Based on the average exchange rate for 2020, the Costa Rican colón decreased by -7.4% against the US dollar since 2016 but increased by 0.4% from 2019 to 2020. Costa Rica’s weaker local currency makes its exports paid for in stronger US dollars relatively less expensive for international buyers compared to 2016 but slightly more expensive after 2019.
The latest available country-specific data shows that 84% of products exported from Costa Rica were bought by importers in: United States (43.5% of the global total), Netherlands (7.7%), Belgium (5.3%), Guatemala (5.1%), Panama (4.2%), Nicaragua (4%), Honduras (3.2%), El Salvador (2.7%), Japan (2.2%), Mexico (2.2%), Dominican Republic (2%) and United Kingdom (2%).
From a continental perspective, 46.3% of Costa Rica’s exports by value were delivered to North American countries while 25% were sold to importers in Latin America excluding Mexico but including the Caribbean. Costa Rica shipped another 21.9% worth of goods to Europe. Smaller percentages went to Asia (6.4%), Africa (0.2%) then Oceania led by Australia (0.1%).
Given Costa Rica’s population of 5.129 million people, its total $11.6 billion in 2020 exports translates to roughly $2,300 for every resident in the Central American country.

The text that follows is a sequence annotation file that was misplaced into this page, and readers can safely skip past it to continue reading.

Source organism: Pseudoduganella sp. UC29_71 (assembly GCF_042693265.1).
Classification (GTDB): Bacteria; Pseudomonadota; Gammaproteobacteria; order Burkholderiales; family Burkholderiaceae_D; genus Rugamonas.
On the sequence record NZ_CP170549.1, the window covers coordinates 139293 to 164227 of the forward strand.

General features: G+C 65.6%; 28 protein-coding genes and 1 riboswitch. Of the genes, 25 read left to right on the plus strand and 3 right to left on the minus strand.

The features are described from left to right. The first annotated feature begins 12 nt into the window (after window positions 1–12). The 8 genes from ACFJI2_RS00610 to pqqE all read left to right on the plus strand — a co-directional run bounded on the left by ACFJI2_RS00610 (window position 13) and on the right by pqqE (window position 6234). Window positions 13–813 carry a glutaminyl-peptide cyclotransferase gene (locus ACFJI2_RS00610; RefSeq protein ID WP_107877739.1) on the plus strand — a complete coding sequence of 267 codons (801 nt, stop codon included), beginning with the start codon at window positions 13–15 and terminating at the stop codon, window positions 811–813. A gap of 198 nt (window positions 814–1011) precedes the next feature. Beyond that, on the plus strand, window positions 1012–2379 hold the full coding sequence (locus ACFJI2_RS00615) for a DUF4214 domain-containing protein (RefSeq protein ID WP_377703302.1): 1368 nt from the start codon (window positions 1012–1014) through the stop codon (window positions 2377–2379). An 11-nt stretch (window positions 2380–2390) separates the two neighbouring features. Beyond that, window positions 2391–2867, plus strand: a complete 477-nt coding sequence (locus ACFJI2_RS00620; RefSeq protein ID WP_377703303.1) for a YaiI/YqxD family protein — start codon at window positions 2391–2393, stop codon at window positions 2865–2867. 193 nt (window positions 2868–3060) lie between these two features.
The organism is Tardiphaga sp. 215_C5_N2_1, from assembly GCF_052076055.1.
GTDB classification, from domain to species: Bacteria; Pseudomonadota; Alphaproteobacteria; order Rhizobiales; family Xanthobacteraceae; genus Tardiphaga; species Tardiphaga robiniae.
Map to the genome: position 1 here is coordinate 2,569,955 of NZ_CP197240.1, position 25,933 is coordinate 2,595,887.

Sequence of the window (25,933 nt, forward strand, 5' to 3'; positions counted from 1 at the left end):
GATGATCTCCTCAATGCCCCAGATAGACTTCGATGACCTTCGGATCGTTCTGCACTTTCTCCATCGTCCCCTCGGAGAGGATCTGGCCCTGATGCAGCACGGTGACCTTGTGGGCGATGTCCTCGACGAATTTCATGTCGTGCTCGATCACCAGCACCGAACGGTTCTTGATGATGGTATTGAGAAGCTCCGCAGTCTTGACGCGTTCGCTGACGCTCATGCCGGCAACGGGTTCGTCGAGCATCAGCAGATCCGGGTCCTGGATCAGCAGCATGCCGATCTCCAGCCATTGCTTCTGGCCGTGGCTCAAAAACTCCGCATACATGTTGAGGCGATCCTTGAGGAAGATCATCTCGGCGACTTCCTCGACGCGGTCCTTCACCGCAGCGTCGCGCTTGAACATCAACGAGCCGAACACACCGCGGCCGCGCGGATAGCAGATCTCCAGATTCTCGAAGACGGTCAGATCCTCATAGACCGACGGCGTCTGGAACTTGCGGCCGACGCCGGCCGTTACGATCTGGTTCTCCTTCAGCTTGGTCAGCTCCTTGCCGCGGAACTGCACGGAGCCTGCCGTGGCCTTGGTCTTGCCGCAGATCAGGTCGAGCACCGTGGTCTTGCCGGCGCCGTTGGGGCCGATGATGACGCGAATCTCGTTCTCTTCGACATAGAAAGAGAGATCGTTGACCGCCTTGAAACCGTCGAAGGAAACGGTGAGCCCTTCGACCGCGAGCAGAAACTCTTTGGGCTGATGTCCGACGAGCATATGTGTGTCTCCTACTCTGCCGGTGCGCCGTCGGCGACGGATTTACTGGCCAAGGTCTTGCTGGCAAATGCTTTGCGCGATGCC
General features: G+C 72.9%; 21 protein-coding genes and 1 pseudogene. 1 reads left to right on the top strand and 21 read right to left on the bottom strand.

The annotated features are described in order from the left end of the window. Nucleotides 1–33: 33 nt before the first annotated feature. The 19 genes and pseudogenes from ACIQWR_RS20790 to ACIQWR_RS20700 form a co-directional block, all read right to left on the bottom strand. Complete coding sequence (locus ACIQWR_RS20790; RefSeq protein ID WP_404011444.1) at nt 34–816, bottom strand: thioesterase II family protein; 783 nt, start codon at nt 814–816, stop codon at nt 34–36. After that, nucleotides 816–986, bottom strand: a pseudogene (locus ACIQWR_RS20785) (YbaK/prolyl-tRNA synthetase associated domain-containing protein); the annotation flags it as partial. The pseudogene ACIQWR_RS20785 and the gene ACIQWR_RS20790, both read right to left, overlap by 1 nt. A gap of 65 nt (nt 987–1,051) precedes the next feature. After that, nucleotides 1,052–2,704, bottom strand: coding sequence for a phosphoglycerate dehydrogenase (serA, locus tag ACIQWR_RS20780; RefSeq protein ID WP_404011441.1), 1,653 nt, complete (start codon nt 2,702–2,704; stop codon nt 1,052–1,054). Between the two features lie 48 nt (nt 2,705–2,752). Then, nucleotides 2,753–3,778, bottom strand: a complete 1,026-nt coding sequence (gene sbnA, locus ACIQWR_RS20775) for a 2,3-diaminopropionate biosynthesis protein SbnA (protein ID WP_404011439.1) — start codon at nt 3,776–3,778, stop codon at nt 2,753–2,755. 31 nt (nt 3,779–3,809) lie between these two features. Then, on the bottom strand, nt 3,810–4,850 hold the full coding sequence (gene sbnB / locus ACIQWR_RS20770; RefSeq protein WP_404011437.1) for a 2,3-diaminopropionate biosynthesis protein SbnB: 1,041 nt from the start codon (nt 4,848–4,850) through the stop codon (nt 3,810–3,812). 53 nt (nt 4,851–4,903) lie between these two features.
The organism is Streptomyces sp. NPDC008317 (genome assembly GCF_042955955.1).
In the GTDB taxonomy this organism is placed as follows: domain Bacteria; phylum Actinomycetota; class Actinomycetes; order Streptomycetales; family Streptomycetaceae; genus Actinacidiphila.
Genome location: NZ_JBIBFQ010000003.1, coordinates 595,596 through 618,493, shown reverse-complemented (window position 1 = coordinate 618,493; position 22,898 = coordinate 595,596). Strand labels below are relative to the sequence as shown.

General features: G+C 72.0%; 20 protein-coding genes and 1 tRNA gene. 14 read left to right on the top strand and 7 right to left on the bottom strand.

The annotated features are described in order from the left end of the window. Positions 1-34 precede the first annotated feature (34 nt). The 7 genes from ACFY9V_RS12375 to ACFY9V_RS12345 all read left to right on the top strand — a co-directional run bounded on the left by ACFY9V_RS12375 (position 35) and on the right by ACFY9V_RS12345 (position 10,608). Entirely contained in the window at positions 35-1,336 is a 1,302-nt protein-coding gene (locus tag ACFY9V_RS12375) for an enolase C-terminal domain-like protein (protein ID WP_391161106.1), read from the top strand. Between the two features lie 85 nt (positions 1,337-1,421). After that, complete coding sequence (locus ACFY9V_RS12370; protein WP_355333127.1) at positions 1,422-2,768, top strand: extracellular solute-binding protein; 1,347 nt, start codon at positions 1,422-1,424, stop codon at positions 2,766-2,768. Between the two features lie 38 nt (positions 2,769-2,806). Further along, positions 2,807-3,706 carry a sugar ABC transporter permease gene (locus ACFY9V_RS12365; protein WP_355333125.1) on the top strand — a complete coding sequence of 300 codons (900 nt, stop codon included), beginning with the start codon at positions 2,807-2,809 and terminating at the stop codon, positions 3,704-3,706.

Costa Rica’s Top 10 Exports
The following export product groups represent the highest dollar value in Costa Rican global shipments during 2020. Also shown is the percentage share each export category represents in terms of overall exports from Costa Rica.
- Optical, technical, medical apparatus: US$3.9 billion (33.8% of total exports)
- Fruits, nuts: $2.2 billion (18.7%)
- Miscellaneous food preparations: $610.1 million (5.2%)
- Electrical machinery, equipment: $428.8 million (3.7%)
- Pharmaceuticals: $381.1 million (3.3%)
- Plastics, plastic articles: $354.5 million (3%)
- Vegetable/fruit/nut preparations: $346.9 million (3%)
- Coffee, tea, spices: $340.5 million (2.9%)
- Rubber, rubber articles: $226 million (1.9%)
- Animal/vegetable fats, oils, waxes: $192.3 million (1.7%)
Costa Rica’s top 10 exports accounted for over three-quarters (77.3%) of the overall value of its global shipments.
Animal or vegetable fats, oils and waxes represents the fastest grower among the top 10 export categories, up by 30.2% from 2019 to 2020. In second place for improving export sales was coffee, tea and spices via a 19.2% gain.
Costa Rica’s shipments of pharmaceuticals posted the third-fastest gain in value up by 17.3% year over year.